Charles River Laboratories became the latest US-based contract research organisation to deliver a bracing set of quarterly results last week, reporting operating income for the second quarter up by 18.9% to $56.7 million. Net sales for the quarter ended June 30 rose by 14.8% to $307.4 million.
As in the first quarter, sales growth from continuing operations was driven by solid gains in both the Research Models and Services (RMS) and the Preclinical Services (PCS) businesses, the latter in particular. Discontinued operations in both the 2006 and 2007 quarters included the Interventional and Surgical Services business, which Charles River is in the process of closing. Discontinued operations for last year’s quarter also included the disposal of the company’s Phase II-IV clinical services business.
Charles River has been refocusing on its core business of early-stage drug development following a chastening diversion into fully fledged clinical research services, spearheaded by the $1.5-billion acquisition of Inveresk in 2004. The strategy proved costly and ended with the sale of Charles River’s Phase II-IV clinical operations to Kendle International in August 2006.
The CRO did not lose its appetite for acquisitions, however, boosting its capacity in clinical pharmacology services with the $29.5 million purchase of privately held Northwest Kinetics in November 2006. Northwest Kinetics contributed 2.9% overall to net sales growth in the second quarter, with currency translation adding another 2.1%.
Net sales from the RMS segment were $143.8 million, 9.9% more than in the second quarter of 2006. There was strong demand for research models from large pharmaceutical and biotechnology clients in North America and Europe, as well as higher demand for transgenic services and “robust” sales of in vitro products, Charles River reported.
Sales of research models in the US grew by more than 10% year-on-year, while sales of transgenic services increased for the third quarter in a row. In the past, cost pressures in the pharmaceutical industry have offset growth in the latter segment “and could do so again,” the CRO noted. However, no definitive trend is discernible at this stage and, based on indications from customers, second-half sales of transgenic services are expected to be ahead of the same period last year.
Higher sales of in vitro products were attributed mainly to Endosafe-PTS, a portable test system for microbial contaminants launched in August 2003. A multiple-cartridge system was introduced for PTS tests last month.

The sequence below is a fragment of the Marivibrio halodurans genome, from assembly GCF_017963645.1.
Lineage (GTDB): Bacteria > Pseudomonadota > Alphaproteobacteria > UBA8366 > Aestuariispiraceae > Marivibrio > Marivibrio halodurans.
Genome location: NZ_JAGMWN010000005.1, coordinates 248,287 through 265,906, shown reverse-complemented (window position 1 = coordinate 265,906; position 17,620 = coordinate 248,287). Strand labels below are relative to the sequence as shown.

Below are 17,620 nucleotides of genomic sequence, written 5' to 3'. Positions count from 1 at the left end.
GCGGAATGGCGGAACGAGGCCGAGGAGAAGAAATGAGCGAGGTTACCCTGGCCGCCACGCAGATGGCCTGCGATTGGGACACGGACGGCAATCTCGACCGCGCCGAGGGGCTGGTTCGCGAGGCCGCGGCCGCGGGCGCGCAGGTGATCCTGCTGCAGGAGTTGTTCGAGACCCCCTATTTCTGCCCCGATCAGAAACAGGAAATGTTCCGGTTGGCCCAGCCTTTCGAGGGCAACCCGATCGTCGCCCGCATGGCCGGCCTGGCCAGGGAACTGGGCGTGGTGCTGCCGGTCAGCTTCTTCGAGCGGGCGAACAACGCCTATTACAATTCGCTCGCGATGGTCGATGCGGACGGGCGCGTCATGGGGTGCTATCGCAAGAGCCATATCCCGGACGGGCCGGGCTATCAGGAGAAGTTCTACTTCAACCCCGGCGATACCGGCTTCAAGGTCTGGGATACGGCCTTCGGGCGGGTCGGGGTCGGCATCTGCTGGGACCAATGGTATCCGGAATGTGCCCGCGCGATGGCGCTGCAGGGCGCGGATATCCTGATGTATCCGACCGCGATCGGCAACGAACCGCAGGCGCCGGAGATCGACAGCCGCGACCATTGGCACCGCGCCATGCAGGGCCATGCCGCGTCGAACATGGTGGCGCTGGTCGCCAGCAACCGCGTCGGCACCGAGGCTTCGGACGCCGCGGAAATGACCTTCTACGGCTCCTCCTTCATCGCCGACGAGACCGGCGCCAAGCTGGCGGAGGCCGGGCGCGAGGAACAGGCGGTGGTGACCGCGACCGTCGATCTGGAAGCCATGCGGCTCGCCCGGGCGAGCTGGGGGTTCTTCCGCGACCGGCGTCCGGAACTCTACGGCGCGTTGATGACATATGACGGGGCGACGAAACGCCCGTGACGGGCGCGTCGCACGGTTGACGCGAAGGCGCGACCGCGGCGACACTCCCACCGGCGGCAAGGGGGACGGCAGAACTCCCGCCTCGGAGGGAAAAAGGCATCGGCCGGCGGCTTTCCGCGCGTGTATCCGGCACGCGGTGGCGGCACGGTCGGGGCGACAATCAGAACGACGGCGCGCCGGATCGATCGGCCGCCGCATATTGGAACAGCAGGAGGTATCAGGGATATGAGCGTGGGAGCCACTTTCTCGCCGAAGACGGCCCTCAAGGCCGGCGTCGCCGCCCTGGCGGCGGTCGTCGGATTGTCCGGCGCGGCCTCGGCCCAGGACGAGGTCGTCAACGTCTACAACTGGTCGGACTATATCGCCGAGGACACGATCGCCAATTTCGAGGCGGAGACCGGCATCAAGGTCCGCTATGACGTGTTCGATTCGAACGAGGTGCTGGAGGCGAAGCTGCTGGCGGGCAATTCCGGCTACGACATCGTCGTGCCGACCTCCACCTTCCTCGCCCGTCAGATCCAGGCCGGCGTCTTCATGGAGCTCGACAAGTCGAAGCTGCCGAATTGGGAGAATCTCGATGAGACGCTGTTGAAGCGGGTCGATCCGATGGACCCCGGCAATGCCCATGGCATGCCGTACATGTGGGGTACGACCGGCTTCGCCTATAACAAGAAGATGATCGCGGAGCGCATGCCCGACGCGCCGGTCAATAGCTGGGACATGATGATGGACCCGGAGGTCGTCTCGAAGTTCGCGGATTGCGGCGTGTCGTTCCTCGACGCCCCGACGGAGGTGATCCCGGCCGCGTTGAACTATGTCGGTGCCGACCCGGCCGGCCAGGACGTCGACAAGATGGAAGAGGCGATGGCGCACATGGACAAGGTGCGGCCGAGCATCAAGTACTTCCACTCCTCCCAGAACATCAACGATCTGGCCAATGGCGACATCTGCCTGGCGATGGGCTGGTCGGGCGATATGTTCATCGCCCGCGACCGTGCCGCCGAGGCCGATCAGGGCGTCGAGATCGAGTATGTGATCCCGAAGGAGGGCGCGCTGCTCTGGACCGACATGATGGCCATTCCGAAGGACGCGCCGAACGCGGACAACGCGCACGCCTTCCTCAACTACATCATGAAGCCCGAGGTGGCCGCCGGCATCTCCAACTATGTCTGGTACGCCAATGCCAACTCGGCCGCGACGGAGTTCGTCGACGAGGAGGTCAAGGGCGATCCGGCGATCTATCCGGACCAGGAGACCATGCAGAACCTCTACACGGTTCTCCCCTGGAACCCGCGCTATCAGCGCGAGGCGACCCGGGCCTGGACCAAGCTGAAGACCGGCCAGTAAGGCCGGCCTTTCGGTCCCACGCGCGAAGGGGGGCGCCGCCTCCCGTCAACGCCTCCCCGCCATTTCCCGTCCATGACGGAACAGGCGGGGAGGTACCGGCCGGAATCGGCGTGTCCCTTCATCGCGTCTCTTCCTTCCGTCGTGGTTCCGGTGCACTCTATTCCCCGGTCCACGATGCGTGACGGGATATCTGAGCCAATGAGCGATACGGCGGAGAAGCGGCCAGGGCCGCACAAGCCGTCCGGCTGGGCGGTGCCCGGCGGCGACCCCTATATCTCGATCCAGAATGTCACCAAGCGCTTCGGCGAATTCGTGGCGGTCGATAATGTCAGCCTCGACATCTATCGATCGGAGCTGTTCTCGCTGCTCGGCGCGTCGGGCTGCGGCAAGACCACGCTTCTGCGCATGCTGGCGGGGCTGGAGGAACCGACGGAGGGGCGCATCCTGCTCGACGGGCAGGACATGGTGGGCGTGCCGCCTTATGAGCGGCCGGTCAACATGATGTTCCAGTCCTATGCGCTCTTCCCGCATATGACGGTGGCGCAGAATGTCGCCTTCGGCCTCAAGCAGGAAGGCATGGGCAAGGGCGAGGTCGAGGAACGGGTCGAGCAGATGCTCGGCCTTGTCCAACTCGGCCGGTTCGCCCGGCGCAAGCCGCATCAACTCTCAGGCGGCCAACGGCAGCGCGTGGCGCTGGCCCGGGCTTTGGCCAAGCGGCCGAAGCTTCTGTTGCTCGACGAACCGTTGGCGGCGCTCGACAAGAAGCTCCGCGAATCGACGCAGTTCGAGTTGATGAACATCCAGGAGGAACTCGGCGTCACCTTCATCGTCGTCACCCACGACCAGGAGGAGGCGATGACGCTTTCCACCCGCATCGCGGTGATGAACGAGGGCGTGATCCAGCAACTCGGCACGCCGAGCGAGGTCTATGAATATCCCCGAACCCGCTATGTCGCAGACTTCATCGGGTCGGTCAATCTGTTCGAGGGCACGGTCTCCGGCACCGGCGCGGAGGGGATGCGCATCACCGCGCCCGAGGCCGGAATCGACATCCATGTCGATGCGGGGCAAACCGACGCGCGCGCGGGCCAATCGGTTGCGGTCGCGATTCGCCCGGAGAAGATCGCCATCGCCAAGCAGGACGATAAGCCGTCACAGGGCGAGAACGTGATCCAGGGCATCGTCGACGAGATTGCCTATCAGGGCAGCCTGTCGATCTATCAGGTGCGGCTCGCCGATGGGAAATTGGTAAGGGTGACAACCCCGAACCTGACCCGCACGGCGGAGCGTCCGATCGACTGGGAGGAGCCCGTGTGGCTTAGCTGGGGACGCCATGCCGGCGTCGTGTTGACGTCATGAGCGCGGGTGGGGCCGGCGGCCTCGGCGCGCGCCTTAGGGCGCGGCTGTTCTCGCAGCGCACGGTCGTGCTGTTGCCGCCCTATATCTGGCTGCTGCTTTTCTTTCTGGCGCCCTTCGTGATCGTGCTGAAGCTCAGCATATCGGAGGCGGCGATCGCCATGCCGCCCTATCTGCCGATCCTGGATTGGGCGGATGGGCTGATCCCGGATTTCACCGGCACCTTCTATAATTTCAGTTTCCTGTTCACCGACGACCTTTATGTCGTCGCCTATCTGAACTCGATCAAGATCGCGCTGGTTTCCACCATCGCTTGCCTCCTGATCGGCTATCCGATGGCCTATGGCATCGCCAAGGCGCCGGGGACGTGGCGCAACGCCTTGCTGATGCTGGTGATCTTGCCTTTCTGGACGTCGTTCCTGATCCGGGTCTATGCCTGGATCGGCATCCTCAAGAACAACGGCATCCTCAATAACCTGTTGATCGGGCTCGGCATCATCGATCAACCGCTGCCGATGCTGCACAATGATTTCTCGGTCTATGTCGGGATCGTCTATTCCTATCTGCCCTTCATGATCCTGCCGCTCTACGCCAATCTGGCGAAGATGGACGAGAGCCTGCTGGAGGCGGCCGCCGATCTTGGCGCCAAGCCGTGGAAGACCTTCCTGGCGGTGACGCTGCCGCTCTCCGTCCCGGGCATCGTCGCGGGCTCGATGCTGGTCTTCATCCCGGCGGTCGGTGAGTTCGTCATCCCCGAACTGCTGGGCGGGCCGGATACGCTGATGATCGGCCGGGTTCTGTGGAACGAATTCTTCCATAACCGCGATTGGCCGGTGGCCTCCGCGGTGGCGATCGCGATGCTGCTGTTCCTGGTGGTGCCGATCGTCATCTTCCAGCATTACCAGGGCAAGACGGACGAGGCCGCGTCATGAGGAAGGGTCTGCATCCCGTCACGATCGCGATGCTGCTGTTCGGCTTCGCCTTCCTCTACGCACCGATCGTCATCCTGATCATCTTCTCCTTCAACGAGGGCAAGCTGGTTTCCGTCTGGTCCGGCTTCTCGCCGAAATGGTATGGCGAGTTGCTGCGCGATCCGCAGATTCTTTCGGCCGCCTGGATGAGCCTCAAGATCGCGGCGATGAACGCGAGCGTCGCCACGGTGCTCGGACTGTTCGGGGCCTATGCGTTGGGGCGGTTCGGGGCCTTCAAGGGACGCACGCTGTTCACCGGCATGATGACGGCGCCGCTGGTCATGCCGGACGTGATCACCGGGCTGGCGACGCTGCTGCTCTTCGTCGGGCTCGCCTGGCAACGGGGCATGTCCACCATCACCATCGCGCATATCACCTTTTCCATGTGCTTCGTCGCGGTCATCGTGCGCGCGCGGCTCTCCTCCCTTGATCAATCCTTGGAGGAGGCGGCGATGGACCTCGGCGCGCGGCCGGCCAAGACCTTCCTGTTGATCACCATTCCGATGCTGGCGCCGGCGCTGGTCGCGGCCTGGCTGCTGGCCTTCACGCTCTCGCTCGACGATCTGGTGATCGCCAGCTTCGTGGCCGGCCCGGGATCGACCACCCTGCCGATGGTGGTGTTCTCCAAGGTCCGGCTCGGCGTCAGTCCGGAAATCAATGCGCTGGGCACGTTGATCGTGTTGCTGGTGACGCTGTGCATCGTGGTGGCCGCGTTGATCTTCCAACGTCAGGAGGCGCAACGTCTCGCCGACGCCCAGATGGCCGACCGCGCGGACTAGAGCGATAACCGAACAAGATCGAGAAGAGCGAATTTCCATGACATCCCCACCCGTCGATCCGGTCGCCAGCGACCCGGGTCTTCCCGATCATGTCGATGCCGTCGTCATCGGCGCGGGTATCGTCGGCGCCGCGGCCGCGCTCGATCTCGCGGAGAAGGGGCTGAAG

Operating income from Research Models and Services was $45.3 million in the second quarter, 19.1% more than in the same quarter last year. Charles River recently opened two barrier rooms at its RMS facility in California and expects to begin shipping product with the new capacity by year-end. The company also broke ground last month on a new RMS facility in Maryland to service contract sales to the US National Cancer Institute and commercial business in the segment. This facility is on schedule to open in the third quarter of 2008, Charles River said. The GAAP operating margin for the RMS business was 31.5% compared with 29.1% in Q2 2006.
In the PCS segment second-quarter sales rose by 19.4% to $163.6 million, driven by the Northwest Kinetics acquisition and by continuing strong demand for general and speciality toxicology services. Northwest Kinetics added around 5.5% to the mix, a better than expected performance due to rapid fill of new capacity.
Charles River reported double-digit sales growth at all its preclinical toxicology facilities other than the unit in Worcester, Massachusetts, reflecting the transition to a new preclinical services facility in Shrewsbury, Massachusetts.
The move also affected the operating margin in the PCS segment, which on a non-GAAP basis dropped to 22.0% in Q2 from 25.4% in the same period last year, as Charles River bore the first full quarter of costs for the Shrewsbury facility. Margins improved significantly at the other preclinical toxicology facilities and in GAAP terms the PCS operation margin was 16.8% in Q2 versus 16.4% in the second quarter of 2006. Operating income from preclinical services was $27.4 million, an increase of 21.7%.
Charles River plans to exit the Worcester facility no later than the end of December 2007, as planned. All new in vivo studies will be placed exclusively at Shrewsbury by early September 2007 and the remaining laboratory services will move across during the fourth quarter, it said. Worcester was known for early-stage discovery services and this will continue to be the focus at Shrewsbury, the company added.
While sales growth overall in the second half of 2007 is expected to be slightly below first-half levels, Charles River has raised its sales guidance for 2007 and narrowed its earnings per share (EPS) forecast to the upper end of its previous projection.
Full-year sales are now expected to be in the range of $1,185 million to $1,205 million compared with $1,160-$1,190 million previously, reflecting projected sales growth of 12%-14% (9%-12% previously). The CRO has adjusted its GAAP EPS forecast from $2.11-$2.21 to $2.15-$2.21.
In the longer term, Charles River is aiming at an overall operating margin of 25% (it was 18.5% in the second quarter), once it has completed the transition to Shrewsbury and a preclinical services facility currently under construction in Nevada, US.